Virtual Reality (VR) Test May Identify Alzheimer’s More Accurately
By 2030 there will be 70 million people in the world with Alzheimer’s.
By 2030 there will be 70 million people in the world with Alzheimer’s.(Photo: iStock)

Virtual Reality (VR) Test May Identify Alzheimer’s More Accurately

Virtual reality (VR) technology can identify early Alzheimer's disease more accurately than 'gold standard' cognitive tests currently in use, says a study.

The findings, published in the journal Brain, highlight the potential of new technologies to help diagnose and monitor conditions such as Alzheimer's disease.

According to study lead author Dennis Chan, Professor at the University of Cambridge in Britain,

These results suggest a VR test of navigation may be better at identifying early Alzheimer’s disease than tests we use at present in clinic and in research studies.

The researchers developed and trialled a VR navigation test in patients at risk of developing dementia.

The Study

For the study, the research team recruited 45 patients with mild cognitive impairment (MCI). Patients with MCI typically exhibit memory impairment.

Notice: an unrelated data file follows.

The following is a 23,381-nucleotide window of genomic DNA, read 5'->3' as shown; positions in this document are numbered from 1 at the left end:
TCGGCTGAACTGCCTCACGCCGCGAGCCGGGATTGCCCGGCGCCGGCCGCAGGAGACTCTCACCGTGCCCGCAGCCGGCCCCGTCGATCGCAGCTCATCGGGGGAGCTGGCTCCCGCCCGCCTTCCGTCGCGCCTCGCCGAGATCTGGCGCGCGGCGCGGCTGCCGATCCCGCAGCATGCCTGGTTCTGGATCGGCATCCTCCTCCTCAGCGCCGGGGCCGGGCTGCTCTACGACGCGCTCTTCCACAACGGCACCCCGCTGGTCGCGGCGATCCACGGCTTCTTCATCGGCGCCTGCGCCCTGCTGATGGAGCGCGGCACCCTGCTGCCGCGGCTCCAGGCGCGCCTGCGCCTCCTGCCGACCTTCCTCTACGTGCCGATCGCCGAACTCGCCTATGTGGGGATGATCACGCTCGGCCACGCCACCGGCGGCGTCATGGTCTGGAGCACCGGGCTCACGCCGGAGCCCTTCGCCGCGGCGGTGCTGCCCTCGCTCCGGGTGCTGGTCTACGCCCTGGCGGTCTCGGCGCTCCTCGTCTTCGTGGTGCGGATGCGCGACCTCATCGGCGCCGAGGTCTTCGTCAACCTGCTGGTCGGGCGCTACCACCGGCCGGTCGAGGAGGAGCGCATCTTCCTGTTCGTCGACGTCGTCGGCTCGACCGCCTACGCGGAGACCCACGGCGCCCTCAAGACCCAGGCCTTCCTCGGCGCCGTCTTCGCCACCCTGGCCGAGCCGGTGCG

They took samples of cerebrospinal fluid (CSF) to look for biomarkers of underlying Alzheimer's disease in their MCI patients, with 12 testing positive. The researchers also recruited 41 healthy controls for comparison.

All of the patients with MCI performed worse on the navigation task than the healthy controls. However, the study yielded two crucial additional observations.

First, MCI patients with positive CSF markers, indicating the presence of Alzheimer's disease, thus placing them at risk of developing dementia, performed worse than those with negative CSF markers at low risk of future dementia.

Secondly, the VR navigation task was better at differentiating between these low and high risk patients with mild cognitive impairment than a battery of currently-used tests considered to be gold standard for the diagnosis of early Alzheimer's, the study said.

The researchers are now working towards developing apps for detecting the disease and monitoring its progression.

We live in a world where mobile devices are almost ubiquitous, and so app-based approaches have the potential to diagnose Alzheimer’s disease at minimal extra cost and at a scale way beyond that of brain scanning and other current diagnostic approaches.
Dennis Chan

(This story was auto-published from a syndicated feed. Only the title and image have been edited by FIT .)

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